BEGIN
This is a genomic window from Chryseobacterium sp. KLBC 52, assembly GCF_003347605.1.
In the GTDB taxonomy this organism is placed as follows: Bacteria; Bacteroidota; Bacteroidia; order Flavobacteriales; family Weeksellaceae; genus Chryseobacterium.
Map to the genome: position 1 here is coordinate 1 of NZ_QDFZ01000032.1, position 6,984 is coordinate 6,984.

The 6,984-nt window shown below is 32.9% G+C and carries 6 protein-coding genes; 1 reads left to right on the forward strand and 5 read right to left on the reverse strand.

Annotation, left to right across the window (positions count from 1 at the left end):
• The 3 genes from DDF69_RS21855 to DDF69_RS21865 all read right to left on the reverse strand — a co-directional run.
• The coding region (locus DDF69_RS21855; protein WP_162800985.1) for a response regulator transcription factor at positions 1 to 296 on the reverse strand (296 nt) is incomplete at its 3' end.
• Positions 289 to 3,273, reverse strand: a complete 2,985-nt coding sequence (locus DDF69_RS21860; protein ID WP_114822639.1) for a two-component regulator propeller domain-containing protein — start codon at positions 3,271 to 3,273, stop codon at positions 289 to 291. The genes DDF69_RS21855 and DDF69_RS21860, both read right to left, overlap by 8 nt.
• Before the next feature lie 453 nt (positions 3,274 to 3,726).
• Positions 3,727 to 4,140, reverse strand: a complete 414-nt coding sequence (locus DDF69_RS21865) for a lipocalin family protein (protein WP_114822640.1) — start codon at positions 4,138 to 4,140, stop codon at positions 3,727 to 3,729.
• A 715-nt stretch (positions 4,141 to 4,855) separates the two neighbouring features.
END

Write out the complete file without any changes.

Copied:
This is a genomic window from Chryseobacterium sp. KLBC 52, assembly GCF_003347605.1.
In the GTDB taxonomy this organism is placed as follows: Bacteria; Bacteroidota; Bacteroidia; order Flavobacteriales; family Weeksellaceae; genus Chryseobacterium.
Map to the genome: position 1 here is coordinate 1 of NZ_QDFZ01000032.1, position 6,984 is coordinate 6,984.

The 6,984-nt window shown below is 32.9% G+C and carries 6 protein-coding genes; 1 reads left to right on the forward strand and 5 read right to left on the reverse strand.

Annotation, left to right across the window (positions count from 1 at the left end):
• The 3 genes from DDF69_RS21855 to DDF69_RS21865 all read right to left on the reverse strand — a co-directional run.
• The coding region (locus DDF69_RS21855; protein WP_162800985.1) for a response regulator transcription factor at positions 1 to 296 on the reverse strand (296 nt) is incomplete at its 3' end.
• Positions 289 to 3,273, reverse strand: a complete 2,985-nt coding sequence (locus DDF69_RS21860; protein ID WP_114822639.1) for a two-component regulator propeller domain-containing protein — start codon at positions 3,271 to 3,273, stop codon at positions 289 to 291. The genes DDF69_RS21855 and DDF69_RS21860, both read right to left, overlap by 8 nt.
• Before the next feature lie 453 nt (positions 3,274 to 3,726).
• Positions 3,727 to 4,140, reverse strand: a complete 414-nt coding sequence (locus DDF69_RS21865) for a lipocalin family protein (protein WP_114822640.1) — start codon at positions 4,138 to 4,140, stop codon at positions 3,727 to 3,729.
• A 715-nt stretch (positions 4,141 to 4,855) separates the two neighbouring features.